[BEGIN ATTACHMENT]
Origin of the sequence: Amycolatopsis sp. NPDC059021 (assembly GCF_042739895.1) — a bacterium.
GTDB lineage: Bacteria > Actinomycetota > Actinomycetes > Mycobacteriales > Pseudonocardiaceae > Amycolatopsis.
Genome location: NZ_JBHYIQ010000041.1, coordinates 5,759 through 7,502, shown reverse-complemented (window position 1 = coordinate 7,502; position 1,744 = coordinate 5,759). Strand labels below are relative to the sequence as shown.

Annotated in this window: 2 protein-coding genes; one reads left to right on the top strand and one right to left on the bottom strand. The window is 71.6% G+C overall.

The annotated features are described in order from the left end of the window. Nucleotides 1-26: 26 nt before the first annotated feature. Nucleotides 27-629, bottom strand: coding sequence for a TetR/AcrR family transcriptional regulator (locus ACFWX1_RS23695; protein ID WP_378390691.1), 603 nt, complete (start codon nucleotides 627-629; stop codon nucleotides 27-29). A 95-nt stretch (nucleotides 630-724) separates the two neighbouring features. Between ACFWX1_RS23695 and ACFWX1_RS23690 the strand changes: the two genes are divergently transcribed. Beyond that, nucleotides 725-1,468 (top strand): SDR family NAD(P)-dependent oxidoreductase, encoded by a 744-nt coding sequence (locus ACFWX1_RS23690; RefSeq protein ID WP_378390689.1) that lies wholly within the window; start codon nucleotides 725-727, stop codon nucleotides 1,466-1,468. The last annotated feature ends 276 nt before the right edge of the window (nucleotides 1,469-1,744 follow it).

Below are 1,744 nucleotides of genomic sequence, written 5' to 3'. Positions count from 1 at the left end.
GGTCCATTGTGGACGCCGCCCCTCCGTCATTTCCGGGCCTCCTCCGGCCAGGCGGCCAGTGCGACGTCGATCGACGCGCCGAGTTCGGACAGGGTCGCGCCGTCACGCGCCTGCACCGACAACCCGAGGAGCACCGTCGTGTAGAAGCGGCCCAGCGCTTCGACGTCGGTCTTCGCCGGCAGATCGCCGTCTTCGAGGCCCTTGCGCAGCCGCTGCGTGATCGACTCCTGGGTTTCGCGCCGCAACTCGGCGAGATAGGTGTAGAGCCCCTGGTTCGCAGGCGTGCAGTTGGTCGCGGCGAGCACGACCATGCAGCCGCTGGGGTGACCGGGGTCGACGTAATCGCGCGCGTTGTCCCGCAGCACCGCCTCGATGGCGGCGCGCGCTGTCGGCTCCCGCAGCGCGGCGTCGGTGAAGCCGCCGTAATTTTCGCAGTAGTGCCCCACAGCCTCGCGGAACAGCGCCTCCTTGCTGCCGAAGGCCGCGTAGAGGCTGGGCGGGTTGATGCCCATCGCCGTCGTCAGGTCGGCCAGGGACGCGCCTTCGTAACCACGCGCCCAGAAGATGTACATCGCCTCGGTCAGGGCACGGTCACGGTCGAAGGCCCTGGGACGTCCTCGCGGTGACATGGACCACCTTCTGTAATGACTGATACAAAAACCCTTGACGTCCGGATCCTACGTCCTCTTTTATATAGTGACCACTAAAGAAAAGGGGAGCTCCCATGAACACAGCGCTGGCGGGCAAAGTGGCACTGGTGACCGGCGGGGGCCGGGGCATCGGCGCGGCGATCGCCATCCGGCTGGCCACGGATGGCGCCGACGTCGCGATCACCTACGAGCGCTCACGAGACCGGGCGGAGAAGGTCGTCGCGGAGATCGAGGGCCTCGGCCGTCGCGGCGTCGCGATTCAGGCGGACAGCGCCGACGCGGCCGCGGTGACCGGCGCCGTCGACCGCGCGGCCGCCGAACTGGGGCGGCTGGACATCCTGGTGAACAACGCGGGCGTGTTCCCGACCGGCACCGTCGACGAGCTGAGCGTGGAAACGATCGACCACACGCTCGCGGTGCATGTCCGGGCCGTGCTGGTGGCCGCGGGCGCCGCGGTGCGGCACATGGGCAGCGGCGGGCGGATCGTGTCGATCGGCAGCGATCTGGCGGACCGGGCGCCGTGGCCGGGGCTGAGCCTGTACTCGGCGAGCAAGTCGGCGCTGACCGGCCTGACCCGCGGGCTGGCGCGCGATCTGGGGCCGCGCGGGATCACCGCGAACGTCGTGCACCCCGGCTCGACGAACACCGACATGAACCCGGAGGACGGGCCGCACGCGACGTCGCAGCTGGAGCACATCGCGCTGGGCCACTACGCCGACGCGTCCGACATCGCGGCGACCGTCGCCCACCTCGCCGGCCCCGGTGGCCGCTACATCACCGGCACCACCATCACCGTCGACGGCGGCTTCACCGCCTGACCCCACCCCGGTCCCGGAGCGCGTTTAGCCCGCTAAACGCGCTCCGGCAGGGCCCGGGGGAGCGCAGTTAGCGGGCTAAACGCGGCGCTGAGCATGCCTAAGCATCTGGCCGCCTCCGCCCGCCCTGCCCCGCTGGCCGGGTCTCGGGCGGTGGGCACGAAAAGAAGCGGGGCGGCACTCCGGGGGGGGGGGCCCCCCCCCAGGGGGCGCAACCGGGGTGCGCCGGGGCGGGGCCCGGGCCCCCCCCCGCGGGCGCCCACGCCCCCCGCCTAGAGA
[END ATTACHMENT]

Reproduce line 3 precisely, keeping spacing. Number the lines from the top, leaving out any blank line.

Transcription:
Genome location: NZ_JBHYIQ010000041.1, coordinates 5,759 through 7,502, shown reverse-complemented (window position 1 = coordinate 7,502; position 1,744 = coordinate 5,759). Strand labels below are relative to the sequence as shown.